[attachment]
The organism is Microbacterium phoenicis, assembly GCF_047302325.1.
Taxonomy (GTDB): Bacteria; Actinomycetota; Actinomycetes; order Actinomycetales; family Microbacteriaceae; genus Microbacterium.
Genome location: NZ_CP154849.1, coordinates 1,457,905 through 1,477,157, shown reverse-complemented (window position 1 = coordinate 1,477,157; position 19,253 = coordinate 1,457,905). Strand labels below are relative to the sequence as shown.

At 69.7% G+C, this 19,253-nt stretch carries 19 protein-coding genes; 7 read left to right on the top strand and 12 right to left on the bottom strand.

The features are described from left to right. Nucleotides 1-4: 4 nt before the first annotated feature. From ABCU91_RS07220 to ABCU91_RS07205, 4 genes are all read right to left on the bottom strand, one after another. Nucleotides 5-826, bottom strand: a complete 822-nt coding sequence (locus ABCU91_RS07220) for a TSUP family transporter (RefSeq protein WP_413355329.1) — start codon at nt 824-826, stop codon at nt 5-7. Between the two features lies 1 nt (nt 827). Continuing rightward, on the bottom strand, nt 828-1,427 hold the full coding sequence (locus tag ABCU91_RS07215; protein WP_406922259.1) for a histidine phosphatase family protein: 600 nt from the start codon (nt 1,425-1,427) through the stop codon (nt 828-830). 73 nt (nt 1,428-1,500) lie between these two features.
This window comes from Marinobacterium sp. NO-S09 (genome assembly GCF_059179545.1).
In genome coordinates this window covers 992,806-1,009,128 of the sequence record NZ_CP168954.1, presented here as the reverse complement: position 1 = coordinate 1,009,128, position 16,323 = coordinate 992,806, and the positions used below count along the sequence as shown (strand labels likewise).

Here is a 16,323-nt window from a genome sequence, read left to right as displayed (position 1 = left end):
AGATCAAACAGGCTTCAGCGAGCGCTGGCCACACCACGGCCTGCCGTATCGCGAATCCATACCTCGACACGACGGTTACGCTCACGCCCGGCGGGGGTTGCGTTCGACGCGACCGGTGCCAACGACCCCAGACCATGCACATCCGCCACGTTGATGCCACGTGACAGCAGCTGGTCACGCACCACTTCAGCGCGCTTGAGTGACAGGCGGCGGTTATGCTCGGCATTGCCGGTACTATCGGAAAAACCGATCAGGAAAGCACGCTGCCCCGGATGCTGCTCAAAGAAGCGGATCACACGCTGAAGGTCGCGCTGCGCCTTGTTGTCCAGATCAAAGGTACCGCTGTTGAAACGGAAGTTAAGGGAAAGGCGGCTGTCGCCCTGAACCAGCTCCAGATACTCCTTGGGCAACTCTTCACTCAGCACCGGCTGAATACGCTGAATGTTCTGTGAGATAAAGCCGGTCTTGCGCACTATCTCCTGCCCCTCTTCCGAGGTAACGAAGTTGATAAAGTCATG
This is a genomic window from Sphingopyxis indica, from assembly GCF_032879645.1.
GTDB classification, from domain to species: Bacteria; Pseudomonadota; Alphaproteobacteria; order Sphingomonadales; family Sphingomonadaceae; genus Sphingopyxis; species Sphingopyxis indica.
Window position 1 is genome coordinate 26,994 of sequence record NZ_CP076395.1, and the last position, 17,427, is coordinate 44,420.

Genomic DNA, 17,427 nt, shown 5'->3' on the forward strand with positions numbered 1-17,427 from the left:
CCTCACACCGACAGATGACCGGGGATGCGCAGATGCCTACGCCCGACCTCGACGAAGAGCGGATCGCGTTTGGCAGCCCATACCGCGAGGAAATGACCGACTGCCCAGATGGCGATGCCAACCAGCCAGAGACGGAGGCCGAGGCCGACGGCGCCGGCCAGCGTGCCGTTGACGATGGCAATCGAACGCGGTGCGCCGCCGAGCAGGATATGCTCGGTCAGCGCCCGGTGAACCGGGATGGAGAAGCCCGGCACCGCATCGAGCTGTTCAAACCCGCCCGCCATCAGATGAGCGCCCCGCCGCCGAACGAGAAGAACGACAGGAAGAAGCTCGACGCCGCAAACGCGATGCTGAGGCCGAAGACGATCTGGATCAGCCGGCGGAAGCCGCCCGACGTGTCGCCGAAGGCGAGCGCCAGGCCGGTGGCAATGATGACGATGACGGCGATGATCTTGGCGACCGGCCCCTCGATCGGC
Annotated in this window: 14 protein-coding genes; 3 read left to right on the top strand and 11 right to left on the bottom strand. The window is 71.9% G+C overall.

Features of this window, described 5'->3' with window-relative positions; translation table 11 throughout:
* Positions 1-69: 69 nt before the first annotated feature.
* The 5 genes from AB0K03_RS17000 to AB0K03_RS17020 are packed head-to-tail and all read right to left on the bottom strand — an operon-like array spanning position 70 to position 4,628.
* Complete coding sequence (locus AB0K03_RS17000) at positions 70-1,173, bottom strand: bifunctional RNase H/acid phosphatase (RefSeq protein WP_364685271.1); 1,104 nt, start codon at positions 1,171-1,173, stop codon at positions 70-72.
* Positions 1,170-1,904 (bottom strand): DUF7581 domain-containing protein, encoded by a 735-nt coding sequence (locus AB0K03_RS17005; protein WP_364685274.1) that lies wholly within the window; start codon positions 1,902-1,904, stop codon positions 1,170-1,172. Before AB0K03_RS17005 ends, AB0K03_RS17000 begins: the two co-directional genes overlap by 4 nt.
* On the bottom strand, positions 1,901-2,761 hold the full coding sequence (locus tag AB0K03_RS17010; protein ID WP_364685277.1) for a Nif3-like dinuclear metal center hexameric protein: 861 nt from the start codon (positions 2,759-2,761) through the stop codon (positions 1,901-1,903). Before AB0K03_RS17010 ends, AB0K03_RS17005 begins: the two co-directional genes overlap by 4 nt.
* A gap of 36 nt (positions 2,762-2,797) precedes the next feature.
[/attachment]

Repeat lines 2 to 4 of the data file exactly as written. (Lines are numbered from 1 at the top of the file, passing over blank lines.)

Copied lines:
Taxonomy (GTDB): Bacteria; Actinomycetota; Actinomycetes; order Actinomycetales; family Microbacteriaceae; genus Microbacterium.
Genome location: NZ_CP154849.1, coordinates 1,457,905 through 1,477,157, shown reverse-complemented (window position 1 = coordinate 1,477,157; position 19,253 = coordinate 1,457,905). Strand labels below are relative to the sequence as shown.

At 69.7% G+C, this 19,253-nt stretch carries 19 protein-coding genes; 7 read left to right on the top strand and 12 right to left on the bottom strand.